So, personally, I have gained so much from this exploration, perhaps even more than I got out of exploring autism since ADHD gets closer to the way I think, the way I feel, what motivates me, what crashes me if I overdo it. What I really find in all the first person accounts of ADHD women I have now listened to is a giant fragment of me that almost defies description, one that was staring me right in the face all these years, in fact I tripped over it most days of the week. Whilst I still struggle to define it, its the underlying reason why I burn out yet I still can’t seem to stop, why I put myself under so much pressure, why I am always “on” until I am suddenly “off”, how I can be such a control freak yet struggle with executive function (especially when I am not interested or engaged!) and can be so impulsive, why diaries or being pinned down make me want to run to the hills, the sheer yo-yo intensity of my emotions and how frequently I feel “rejected” or “criticised” in everyday situations, the sheer paralysing anxiety in certain situations, how I get dragged off down one rabbit hole after another, the struggle against linear-thinking, how I am such a last-minute Charley though I loathe stress, can’t even begin to cope without daily routine yet abhor dullness or lack of adventure, why I crave exceptional stimulation yet get just so over-stimulated by ordinary things, how I can be both amped up and crashed out all at the same time, why I never give myself a break, why I get so hooked on things, often so compulsive and compelled, always so driven…even though I don’t know what I am driving towards half the time!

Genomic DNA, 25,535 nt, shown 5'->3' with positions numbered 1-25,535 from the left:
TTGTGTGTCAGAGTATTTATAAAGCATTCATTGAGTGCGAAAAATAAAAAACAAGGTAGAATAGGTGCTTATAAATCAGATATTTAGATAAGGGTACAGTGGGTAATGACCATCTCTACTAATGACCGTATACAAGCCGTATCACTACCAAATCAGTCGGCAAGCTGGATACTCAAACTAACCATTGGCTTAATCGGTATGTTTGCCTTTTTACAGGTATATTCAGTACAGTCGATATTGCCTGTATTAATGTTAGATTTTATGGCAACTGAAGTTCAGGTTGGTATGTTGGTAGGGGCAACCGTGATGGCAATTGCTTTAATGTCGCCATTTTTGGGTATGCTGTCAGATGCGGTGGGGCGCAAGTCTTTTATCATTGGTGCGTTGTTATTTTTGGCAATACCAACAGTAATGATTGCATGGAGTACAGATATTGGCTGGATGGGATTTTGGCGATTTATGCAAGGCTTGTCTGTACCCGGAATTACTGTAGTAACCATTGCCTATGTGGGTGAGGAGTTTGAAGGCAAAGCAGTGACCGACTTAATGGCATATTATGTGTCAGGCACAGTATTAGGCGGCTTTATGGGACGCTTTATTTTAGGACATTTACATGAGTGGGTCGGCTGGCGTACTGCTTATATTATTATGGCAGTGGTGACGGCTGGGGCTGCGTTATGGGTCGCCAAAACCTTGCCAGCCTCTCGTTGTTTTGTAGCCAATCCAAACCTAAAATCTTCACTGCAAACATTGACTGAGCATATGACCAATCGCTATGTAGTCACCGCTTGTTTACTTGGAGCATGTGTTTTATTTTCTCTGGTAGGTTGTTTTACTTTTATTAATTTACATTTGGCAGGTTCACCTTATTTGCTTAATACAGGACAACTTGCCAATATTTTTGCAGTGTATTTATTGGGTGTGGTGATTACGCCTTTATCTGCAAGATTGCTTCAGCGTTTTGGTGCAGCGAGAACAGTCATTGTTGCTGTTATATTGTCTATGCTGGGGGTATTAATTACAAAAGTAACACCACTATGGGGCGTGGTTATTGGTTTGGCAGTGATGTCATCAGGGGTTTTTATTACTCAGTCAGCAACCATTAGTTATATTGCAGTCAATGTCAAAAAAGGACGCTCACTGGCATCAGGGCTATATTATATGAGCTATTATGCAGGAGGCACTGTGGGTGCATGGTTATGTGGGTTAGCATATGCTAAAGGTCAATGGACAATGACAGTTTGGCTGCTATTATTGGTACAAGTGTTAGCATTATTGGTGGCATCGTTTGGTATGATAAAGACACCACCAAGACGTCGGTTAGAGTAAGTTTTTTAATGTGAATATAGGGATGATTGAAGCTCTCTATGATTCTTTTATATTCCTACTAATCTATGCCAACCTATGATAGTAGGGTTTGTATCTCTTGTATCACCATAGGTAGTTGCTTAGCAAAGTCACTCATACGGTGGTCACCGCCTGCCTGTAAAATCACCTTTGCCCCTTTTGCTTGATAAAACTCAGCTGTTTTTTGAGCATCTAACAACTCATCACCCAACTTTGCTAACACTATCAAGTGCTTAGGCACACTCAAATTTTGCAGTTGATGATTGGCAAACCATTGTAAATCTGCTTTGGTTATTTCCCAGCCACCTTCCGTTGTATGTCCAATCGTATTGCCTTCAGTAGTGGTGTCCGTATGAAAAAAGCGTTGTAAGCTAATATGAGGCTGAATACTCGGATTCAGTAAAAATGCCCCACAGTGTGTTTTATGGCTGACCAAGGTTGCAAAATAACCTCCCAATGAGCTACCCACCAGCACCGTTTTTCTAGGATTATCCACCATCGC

I also find my non-stop father, in spade loads, and all the hypertension he cranked up in himself, the same trait inside me if I let it, but at least I’ve learned (through all the years of chronic fatigue and sensory overwhelm) that I do have to pull back…at least sometimes…and have learned lifestyle approaches, mindfulness and natural means that help me to do that better/more often (otherwise I might already be a lot more like he was in his 50s, which wasn’t a healthy place). I also find at least two of the female members of my family that I can think of, with so many parallels between us all and the women I am hearing on my favourite podcast, interview after interview, that its like finding a sense of “tribe”.